|A writing technique by which an author tries to follow a rule or set of rules in order to create more experimental or surprising content, popularized by the Oulipo school of writers.
|A rhetorical mode that emphasizes eye-catching, specific, and vivid portrayal of a subject. Often integrates imagery and thick description to this end.
|A method of reading, writing, and thinking that emphasizes the interruption of automatization. Established as “остранение” (“estrangement”) by Viktor Shklovsky, de-familiarization attempts to turn the everyday into the strange, eye-catching, or dramatic.1
|A study of a particular culture, subculture, or group of people. Uses thick description to explore a place and its associated culture.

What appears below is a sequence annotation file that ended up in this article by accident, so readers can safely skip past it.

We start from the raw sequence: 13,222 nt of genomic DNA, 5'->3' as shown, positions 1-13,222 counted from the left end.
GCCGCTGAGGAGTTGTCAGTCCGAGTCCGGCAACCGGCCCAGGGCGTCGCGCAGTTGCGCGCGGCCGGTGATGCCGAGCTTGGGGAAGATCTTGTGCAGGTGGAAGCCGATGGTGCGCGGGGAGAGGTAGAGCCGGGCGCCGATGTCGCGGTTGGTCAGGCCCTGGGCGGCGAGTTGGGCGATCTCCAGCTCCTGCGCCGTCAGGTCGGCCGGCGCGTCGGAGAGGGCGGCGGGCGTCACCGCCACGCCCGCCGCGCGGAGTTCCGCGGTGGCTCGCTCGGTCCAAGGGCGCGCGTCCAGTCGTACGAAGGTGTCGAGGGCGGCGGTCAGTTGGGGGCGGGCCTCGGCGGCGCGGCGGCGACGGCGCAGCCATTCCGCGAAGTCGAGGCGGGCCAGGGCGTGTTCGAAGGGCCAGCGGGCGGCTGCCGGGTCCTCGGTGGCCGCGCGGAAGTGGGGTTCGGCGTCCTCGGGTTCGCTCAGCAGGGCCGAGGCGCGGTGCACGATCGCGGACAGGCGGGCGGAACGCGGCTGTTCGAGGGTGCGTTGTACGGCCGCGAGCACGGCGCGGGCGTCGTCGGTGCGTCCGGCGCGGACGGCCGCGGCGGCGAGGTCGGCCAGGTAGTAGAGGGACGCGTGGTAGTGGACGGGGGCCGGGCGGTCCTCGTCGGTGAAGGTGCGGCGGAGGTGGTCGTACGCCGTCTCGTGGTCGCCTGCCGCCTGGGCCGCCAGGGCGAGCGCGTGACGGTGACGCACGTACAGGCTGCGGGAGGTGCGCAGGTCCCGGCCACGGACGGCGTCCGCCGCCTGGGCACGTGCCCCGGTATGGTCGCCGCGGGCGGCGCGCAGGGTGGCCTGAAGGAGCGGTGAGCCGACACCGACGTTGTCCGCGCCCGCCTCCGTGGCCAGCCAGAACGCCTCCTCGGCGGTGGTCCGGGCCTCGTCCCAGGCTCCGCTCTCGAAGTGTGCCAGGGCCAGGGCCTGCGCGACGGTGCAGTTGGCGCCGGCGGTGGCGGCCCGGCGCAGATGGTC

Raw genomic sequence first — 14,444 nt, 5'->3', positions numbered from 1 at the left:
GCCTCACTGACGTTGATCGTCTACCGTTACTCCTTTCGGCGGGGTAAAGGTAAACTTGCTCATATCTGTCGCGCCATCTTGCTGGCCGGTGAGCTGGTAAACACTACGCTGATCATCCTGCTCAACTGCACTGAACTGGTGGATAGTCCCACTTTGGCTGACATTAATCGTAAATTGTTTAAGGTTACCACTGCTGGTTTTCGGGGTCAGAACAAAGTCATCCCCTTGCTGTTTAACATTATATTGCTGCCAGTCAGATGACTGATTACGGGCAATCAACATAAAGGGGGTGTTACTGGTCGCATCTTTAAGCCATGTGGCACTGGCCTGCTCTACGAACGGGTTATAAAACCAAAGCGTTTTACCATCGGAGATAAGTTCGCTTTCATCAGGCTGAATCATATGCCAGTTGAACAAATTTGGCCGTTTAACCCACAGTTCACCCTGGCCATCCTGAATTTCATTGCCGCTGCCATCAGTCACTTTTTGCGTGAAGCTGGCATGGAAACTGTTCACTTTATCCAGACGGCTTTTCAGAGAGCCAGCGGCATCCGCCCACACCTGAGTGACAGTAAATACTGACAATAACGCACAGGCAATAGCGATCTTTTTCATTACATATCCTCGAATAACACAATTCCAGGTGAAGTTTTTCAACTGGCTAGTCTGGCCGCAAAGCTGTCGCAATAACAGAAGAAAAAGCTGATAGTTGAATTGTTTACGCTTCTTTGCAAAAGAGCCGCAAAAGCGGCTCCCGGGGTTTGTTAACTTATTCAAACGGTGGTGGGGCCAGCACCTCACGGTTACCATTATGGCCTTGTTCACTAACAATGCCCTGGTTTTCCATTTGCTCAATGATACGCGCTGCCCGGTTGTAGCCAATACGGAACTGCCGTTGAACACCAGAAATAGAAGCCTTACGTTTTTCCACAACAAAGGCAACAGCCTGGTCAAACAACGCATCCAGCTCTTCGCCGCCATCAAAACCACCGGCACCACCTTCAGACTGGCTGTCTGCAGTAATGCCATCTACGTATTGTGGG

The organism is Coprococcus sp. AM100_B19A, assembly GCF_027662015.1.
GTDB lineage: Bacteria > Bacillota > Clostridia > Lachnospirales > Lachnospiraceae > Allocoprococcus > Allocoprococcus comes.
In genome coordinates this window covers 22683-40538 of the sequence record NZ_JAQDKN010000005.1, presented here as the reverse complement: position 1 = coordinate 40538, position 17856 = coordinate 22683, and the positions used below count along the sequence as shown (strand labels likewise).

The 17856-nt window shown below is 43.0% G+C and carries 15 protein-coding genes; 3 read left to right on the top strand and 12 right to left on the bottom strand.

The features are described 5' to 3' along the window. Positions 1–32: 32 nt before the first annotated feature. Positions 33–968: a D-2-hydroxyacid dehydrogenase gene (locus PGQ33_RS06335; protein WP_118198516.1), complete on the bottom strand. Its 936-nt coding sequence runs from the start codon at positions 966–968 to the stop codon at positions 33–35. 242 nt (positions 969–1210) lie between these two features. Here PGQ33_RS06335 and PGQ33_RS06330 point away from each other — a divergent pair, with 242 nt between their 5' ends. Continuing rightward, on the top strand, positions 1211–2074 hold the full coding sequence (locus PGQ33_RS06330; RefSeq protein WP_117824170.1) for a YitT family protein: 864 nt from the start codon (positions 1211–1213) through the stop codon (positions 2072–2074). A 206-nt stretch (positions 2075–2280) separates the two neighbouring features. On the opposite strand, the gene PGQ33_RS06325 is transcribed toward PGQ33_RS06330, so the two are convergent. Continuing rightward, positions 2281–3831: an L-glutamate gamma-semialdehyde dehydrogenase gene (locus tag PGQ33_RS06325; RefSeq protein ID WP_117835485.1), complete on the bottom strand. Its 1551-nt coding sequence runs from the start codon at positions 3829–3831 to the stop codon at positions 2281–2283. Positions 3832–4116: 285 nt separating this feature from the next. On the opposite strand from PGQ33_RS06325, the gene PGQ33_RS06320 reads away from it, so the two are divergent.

|Language which implies a meaning that is not to be taken literally. Common examples include metaphor, simile, personification, onomatopoeia, and hyperbole.
|Sensory language; literal or figurative language that appeals to an audience’s imagined sense of sight, sound, smell, touch, or taste.
|Economical and deliberate language which attempts to capture complex subjects (like cultures, people, or environments) in written or spoken language. Coined by anthropologists Clifford Geertz and Gilbert Ryle.